'Metamorphosis,' by Jacob McGinn. Photo by Bruce Walters.
'Metamorphosis,' by Jacob McGinn. Photo by Bruce Walters.

A human-like insect – larger than you – is frozen in a 10-foot-long stride. Its flailing arms are extended. All four of them.

Standing not in a summer blockbuster, and not in your nightmares, but on a lawn in west Davenport.

Metamorphosis, by Jacob McGinn, is a metal sculpture recently installed in a neighborhood at the intersection of Fourth Street and Telegraph Road, easily viewed from the street.

The sculpture’s welded-metal surface is perfect for an insect’s hard exoskeleton. Its repeated rough forms and forward tilt express a sense of motion.

In spite of its alarming form, its suggested movement – countered by a somewhat symmetrical pose – does not feel predatory or threatening. Although it has bulging eyes and a horned head, the face is surprisingly gentle. It is a fascinatingly contradictory work.

'Metamorphosis,' by Jacob McGinn. Photo by Bruce Walters.

In a statement about his work, McGinn wrote: “The piece started as scraps of metal that were welded together. After a while it began to look more insect-like, and I was told to read ‘The Metamorphosis’ by Franz Kafka. The story influenced me to create a piece with insect body parts and human-like features.”

The story begins – in an English translation by John R. Williams – “One morning Gregor Samsa woke in his bed from uneasy dreams and found he had turned into a large verminous insect.”

Samsa’s transformed body has an armor-like back. Its many legs wave helplessly before his eyes. The author never explains the character’s transformation. No reason is given. There is no indication that the character deserved it.

The sculpture’s inexpressive face and gestures convey the same emotional detachment felt in the story. Its rusted surface and use of discarded materials evoke Kafka’s theme of rejection.

Both the story and the artwork are not simple puzzles to be solved when missing pieces are found. They reach toward the unfathomable. Questions about perception, reality, normalcy, rationality, and judgment are asked – but not answered.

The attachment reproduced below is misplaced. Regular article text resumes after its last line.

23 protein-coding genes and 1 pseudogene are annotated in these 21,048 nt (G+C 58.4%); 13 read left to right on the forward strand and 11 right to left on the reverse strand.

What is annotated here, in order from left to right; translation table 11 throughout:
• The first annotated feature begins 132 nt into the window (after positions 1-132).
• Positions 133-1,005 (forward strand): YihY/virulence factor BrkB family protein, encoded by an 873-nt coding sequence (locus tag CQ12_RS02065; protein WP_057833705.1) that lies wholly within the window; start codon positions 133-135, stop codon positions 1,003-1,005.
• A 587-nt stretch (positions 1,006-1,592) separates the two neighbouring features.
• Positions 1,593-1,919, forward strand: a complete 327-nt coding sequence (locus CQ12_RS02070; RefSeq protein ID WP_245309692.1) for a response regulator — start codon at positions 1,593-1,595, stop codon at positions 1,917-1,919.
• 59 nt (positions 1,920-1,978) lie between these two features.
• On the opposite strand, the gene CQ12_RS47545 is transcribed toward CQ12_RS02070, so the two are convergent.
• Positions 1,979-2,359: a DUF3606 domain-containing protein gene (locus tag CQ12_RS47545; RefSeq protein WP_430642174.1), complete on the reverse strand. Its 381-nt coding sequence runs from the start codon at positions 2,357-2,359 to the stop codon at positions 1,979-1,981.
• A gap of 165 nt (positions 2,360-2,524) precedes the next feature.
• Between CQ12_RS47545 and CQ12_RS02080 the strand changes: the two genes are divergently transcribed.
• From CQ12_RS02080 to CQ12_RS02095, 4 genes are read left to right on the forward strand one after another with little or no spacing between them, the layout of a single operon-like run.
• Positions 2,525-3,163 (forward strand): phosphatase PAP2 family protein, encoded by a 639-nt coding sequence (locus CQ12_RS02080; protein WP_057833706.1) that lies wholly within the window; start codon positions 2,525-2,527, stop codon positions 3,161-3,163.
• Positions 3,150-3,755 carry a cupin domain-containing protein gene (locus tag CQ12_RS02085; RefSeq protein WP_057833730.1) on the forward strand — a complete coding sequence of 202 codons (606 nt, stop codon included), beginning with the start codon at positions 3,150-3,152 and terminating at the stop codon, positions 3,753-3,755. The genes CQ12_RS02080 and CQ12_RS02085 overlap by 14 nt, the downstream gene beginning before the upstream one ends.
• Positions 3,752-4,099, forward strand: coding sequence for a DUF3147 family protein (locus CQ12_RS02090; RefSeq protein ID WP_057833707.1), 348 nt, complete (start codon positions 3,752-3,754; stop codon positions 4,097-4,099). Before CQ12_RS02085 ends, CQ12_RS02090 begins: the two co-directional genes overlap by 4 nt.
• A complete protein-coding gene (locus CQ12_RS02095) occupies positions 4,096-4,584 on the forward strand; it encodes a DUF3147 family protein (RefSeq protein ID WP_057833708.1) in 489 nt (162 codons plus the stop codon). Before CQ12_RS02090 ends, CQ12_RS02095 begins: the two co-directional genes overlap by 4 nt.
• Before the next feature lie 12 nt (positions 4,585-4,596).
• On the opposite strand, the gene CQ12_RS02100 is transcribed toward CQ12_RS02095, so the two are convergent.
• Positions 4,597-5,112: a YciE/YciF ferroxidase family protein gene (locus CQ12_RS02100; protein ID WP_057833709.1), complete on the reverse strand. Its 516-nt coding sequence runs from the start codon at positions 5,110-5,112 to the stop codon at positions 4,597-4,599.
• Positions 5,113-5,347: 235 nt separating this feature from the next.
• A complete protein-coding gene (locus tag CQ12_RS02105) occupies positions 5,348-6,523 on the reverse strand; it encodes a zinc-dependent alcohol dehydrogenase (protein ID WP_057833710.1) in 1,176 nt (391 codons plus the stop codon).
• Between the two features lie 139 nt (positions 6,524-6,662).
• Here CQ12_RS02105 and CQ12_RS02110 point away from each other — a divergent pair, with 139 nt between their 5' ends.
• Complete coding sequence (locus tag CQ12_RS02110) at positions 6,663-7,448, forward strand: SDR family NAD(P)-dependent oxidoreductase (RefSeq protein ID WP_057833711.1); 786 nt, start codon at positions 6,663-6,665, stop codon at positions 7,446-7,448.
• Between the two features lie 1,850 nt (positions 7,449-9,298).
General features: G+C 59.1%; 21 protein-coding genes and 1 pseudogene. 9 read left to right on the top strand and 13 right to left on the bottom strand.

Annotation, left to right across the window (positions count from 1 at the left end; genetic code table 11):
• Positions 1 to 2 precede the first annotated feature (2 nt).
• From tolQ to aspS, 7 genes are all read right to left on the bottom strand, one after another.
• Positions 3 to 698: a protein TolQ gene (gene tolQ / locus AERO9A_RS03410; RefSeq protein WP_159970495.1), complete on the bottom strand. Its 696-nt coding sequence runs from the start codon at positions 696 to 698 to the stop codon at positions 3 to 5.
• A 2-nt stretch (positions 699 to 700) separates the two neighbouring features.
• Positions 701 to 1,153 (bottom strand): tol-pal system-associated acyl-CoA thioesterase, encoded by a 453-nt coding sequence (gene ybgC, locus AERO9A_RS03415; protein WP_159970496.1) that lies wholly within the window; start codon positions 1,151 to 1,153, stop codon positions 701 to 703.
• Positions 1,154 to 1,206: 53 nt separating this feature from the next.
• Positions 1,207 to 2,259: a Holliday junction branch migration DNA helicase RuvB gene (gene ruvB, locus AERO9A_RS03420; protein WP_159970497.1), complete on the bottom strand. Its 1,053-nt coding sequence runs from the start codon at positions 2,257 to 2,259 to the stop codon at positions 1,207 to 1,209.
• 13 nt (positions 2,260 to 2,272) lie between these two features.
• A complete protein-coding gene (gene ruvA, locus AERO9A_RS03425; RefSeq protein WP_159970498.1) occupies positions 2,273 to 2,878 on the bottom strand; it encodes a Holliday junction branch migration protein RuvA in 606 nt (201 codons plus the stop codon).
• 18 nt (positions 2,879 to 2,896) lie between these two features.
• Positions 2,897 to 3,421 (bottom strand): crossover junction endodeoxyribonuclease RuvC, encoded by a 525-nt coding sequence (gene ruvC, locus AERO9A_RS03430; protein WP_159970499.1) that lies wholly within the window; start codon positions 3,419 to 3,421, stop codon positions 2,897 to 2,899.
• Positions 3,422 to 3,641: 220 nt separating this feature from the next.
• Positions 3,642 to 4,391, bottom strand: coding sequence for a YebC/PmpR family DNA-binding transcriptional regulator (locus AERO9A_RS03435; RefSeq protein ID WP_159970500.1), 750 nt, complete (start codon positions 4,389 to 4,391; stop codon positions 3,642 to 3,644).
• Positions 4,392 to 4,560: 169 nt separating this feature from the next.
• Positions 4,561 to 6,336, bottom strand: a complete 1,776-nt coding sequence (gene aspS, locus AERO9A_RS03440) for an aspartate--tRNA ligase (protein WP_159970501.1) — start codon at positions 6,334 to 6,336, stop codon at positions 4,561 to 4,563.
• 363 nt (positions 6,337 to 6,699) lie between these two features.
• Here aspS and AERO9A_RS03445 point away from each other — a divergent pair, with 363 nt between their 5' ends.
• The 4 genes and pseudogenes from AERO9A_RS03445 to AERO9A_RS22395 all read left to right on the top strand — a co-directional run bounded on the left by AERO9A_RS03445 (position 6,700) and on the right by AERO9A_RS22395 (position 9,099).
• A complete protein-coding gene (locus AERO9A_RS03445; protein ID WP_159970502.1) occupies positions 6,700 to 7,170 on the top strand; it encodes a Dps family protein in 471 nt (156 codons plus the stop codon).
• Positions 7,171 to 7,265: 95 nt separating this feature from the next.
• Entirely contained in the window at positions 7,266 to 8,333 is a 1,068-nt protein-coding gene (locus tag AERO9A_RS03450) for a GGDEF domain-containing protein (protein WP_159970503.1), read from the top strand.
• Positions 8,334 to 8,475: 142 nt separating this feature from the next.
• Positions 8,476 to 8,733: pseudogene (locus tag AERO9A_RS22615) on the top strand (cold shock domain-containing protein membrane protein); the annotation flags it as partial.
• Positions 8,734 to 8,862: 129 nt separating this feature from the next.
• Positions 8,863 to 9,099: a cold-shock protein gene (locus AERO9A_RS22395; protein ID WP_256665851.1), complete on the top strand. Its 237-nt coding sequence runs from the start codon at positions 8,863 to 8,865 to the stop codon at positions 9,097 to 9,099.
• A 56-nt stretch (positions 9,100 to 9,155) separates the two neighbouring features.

The sculpture’s placement in a quiet neighborhood makes the artwork all the more enigmatic. Like Kafka’s first sentence, there is a jarring juxtaposition of the mundane and inexplicable. Art can make the ordinary strange and the strange ordinary, and that’s true of this sculpture – especially when seen in context with its surroundings.

Metamorphosis was purchased by Tom Chouteau, a Davenport artist best known for his astonishing kaleidoscopes, and installed in July at his home. Chouteau first saw the sculpture in Dubuque, where it was temporally displayed as part of the city’s Art on the River public-art program. “I drove by it probably 20 times that day,” he said. “It was the most incredibly alive sculpture I’ve ever seen – nothing abstract about it! It was alive and organic. The feeling I got from the sculpture is that it’s comfortable in its skin but nervous about where it has to go next.”

Chouteau is planning to install additional sculptures on is property in the near future. “Sculptures,” he said, “play off each other so nicely. If you’re going to have more than one sculpture, I think it’s good to have three.”

Bruce Walters is a professor of art at Western Illinois University.

This is part of an occasional series on the history of public art in the Quad Cities. If there’s a piece of public art that you’d like to learn more about, e-mail the location and a brief description to BD-Walters@wiu.edu.

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